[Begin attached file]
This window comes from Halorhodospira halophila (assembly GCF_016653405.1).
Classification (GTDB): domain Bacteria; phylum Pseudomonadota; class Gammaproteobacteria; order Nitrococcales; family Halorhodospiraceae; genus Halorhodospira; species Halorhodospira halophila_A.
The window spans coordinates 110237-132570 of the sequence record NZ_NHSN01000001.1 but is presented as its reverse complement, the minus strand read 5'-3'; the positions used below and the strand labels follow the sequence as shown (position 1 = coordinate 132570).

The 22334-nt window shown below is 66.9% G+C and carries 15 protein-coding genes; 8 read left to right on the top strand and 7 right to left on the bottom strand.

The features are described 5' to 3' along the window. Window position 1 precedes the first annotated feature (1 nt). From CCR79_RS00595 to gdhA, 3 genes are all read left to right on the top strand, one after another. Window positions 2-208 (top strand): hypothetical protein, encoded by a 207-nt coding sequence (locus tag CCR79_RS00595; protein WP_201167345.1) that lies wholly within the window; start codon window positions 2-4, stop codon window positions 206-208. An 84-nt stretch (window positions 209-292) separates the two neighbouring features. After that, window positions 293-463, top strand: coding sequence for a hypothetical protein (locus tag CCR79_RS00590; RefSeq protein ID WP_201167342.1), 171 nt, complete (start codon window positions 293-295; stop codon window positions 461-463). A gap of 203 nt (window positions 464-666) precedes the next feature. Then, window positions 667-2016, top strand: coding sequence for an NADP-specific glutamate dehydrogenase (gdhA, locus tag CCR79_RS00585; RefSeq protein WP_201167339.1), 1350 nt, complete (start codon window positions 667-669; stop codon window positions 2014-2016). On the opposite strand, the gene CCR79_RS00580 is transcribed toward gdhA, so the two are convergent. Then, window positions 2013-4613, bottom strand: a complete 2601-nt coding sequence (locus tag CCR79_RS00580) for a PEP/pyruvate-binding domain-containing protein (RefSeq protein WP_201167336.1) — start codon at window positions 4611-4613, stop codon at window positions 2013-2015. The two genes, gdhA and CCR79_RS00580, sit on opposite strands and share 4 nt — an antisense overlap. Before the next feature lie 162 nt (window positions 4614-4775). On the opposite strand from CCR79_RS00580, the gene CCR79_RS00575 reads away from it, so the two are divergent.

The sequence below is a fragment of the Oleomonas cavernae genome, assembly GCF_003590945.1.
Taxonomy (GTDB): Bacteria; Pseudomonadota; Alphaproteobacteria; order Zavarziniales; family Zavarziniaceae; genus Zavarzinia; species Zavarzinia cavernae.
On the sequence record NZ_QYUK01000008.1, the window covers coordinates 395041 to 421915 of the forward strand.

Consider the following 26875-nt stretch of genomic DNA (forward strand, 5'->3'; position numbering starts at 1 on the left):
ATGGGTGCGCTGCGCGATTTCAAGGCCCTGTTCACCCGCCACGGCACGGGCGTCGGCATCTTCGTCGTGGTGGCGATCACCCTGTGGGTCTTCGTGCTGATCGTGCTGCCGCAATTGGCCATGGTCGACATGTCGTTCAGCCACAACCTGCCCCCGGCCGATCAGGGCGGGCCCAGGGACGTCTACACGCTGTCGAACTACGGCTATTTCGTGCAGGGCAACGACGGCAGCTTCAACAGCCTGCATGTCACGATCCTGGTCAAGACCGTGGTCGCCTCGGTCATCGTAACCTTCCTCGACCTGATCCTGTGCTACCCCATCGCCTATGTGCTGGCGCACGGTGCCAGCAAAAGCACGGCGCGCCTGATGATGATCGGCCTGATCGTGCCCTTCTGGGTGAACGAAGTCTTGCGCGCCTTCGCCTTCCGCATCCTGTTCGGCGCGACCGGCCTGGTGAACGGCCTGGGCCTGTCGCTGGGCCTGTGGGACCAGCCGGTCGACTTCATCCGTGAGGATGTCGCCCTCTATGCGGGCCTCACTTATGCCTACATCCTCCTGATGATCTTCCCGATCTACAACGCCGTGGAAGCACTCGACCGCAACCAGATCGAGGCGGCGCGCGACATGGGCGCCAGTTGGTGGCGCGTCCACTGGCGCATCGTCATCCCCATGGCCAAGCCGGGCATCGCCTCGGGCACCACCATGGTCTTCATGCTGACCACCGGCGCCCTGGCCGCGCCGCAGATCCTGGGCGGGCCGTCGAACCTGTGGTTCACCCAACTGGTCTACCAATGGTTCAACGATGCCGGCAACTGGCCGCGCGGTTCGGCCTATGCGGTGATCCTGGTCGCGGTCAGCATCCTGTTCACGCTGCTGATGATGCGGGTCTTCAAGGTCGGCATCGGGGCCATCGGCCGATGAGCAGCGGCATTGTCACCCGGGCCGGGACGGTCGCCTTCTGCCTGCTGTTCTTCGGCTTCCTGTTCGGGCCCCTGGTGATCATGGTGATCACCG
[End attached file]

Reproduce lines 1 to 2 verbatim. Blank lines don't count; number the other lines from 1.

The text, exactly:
This window comes from Halorhodospira halophila (assembly GCF_016653405.1).
Classification (GTDB): domain Bacteria; phylum Pseudomonadota; class Gammaproteobacteria; order Nitrococcales; family Halorhodospiraceae; genus Halorhodospira; species Halorhodospira halophila_A.